The players reconvened Thursday and quickly elected to resume the season (only the Lakers and Clippers said no in the initial poll Wednesday night when emotions were running high). Later that day, two representatives from every team (the Lakers sent four) met with the board of governors and mutually agreed on what that plan would entail.
On Friday as Chris Paul spoke to the media the emotion in his voice was palpable when he cited not being able to be with his son Chris Jr. during this time. Likewise, the pride for the players association he serves as president of was evident.
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Paul was arguably the busiest NBA player throughout the hiatus as he worked with stakeholders to bring basketball back while ensuring the player’s goals of having a positive impact on legislative and social justice reforms were met. If there was one commonality of Paul’s focus and emphasis from March 12th through to the pivotal player meetings on Wednesday and Thursday it was for the player’s association to be united in their stance.
The veteran point guard gushed over that solidarity on Friday, saying it’s the most cohesive and united front he’s witnessed in his 15-year career.
While most players in the bubble are spending their time in practice sessions, games and then keeping themselves entertained via golfing and fishing CP3 is essentially working on his time off as the NBPA president.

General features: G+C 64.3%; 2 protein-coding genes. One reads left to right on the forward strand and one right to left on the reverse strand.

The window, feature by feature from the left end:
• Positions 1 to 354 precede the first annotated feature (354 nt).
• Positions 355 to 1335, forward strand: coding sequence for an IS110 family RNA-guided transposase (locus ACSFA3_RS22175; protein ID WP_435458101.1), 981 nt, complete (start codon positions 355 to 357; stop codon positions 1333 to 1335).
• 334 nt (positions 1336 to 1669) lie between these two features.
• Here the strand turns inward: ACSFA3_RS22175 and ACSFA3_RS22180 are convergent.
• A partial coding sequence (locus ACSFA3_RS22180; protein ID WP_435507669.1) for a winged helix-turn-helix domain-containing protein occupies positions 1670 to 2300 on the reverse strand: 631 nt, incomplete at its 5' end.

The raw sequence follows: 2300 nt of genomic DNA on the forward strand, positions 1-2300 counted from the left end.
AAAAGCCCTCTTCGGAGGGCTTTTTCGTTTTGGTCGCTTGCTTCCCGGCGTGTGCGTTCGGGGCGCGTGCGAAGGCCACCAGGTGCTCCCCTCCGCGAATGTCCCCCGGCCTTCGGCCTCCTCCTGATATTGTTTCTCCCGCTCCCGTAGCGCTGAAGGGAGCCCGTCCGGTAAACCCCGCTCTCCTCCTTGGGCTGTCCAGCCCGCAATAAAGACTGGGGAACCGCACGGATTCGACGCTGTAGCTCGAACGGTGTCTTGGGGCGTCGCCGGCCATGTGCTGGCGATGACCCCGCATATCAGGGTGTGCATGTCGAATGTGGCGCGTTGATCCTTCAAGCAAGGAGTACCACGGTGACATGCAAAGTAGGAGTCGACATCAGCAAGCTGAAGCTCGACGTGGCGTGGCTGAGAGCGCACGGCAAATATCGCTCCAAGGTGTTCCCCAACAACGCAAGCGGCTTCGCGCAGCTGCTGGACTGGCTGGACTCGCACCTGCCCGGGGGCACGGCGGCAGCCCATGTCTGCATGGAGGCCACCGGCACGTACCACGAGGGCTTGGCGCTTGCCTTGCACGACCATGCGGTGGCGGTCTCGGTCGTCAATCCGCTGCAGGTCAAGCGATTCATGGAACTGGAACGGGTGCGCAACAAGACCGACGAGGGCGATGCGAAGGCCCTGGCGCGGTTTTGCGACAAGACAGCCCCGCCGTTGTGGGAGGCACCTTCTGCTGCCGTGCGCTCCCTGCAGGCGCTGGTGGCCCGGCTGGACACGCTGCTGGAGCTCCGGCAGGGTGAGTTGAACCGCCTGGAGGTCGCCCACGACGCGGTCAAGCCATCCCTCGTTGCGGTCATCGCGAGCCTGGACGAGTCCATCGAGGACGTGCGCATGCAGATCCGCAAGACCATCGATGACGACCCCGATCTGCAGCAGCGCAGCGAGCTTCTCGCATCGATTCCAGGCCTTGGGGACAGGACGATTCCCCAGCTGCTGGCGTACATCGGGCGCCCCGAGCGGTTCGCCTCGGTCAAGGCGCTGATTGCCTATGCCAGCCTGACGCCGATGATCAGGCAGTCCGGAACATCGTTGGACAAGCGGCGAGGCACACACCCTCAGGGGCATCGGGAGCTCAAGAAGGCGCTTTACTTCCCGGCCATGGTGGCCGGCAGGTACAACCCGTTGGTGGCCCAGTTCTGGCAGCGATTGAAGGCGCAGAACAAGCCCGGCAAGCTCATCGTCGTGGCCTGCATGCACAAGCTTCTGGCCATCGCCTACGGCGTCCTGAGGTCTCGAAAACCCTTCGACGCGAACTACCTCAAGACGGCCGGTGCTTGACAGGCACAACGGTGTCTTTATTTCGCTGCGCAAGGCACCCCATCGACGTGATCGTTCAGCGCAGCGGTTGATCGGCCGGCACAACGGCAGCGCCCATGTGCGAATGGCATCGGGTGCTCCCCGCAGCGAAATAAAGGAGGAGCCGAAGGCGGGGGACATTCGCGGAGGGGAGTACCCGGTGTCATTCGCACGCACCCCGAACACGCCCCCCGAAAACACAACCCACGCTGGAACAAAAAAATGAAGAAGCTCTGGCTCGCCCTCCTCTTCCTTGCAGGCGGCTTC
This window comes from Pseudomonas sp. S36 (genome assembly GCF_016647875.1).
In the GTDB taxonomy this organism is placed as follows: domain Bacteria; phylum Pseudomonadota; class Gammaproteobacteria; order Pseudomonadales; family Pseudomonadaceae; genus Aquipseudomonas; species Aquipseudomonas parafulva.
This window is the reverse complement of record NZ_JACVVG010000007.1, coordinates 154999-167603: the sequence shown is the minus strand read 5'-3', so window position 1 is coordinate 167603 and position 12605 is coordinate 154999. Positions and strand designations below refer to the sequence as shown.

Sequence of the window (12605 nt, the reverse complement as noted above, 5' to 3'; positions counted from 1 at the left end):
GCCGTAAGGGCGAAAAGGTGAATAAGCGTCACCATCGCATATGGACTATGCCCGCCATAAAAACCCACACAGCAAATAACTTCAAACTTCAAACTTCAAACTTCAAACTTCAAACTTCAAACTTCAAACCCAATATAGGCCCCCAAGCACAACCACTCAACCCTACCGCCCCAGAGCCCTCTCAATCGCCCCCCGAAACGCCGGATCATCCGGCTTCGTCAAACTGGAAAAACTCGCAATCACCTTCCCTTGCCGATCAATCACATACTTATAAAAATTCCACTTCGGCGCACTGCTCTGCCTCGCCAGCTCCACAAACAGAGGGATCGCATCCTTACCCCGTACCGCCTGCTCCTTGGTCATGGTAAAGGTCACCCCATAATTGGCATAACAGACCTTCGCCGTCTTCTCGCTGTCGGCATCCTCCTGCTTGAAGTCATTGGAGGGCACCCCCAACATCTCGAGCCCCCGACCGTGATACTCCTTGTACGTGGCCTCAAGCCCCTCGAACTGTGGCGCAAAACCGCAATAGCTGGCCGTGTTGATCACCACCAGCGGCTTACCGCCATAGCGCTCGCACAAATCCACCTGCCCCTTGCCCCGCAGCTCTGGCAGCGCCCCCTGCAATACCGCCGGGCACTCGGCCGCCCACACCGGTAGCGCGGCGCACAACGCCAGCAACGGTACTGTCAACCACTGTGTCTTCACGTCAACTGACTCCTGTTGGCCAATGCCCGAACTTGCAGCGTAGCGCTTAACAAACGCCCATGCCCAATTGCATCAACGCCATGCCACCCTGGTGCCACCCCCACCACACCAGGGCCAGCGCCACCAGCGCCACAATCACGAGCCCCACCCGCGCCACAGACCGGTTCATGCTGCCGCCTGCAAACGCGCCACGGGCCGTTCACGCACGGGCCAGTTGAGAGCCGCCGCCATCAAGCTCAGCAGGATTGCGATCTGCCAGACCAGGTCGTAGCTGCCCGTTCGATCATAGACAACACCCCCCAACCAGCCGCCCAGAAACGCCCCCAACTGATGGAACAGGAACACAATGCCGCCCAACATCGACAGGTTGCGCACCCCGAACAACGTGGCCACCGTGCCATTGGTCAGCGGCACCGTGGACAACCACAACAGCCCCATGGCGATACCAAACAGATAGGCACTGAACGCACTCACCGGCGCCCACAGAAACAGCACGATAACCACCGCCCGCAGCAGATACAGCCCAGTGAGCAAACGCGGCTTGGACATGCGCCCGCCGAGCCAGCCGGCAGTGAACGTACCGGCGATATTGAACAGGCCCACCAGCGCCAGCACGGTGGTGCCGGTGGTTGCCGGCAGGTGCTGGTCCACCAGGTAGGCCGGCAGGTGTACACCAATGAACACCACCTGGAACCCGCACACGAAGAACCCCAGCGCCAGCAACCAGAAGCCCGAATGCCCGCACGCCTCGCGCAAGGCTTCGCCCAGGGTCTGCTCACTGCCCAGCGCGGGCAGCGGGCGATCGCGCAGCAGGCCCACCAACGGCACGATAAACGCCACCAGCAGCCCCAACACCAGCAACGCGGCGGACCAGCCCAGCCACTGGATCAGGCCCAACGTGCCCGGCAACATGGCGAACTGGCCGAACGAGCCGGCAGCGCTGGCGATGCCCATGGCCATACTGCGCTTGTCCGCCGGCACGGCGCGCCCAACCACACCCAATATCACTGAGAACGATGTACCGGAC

Consider his timeline over the past few days. There were the meetings Wednesday and Thursday with the players. Another meeting with the board of governors, and trying to fit in practice with a primarily youthful squad in this timeframe.
On top of that, discussions and meetings with individuals he knew could help accomplish the goals of the players association. Paul went through that maelstrom of events in LA when Clippers owner Donald Sterling was stripped of his ownership and banned for life after his racist comments became public. This occurred in the middle of the 2014 playoffs and the principal people in the team who navigated that storm to keep the team focused on basketball were Paul and his former coach Doc Rivers.
Paul called upon Doc to be present at the Wednesday meeting and offer insight. Ironically, it was Rivers’ player Patrick Beverley who asked the coaches to leave the room during the initial poll on whether the players wanted to cancel the season or resume play (so players could vote without reservation). But, then it was only the Clippers and Lakers who voted to cancel the season although they changed their stance by the next day.
Then Michael Jordan asked to speak to Paul and Russell Westbrook (who coincidentally both happen to be sponsored by the Jordan brand) prior to the player representative, BOG meeting so he could help drive the talking points the NBPA wanted and essentially bridge the gap between players and owners having worn both hats.
Pretty heady company Paul is keeping. Not to mention the countless calls and discussions he’s had with Michelle Roberts, Adam Silver, and numerous peers.
Paul has to be feeling the wear and tear of so many responsibilities but the good news is one way or another he’ll be seeing his family soon. If they lose on Monday I’m unsure if he would head back to LA or stay in the bubble for his NBPA role.
Presumably, his wife and children could still join him though. Obviously, the hope is the OKC Thunder play two more first-round games win them and move into the second round and again that would mean loved ones would go through quarantine and then join the players in the bubble.
It was clear in the loss to the Rockets on Saturday the OKC Thunder players were fatigued and given the youthful team, it’s more a matter of emotional exhaustion. With the knowledge, they’ll be reuniting with loved ones soon that should help pick up their spirits.
The OKC Thunder will play on Monday in a Game 6 they need to win to force the Game 7 on Wednesday and ultimately decide the winner of the series.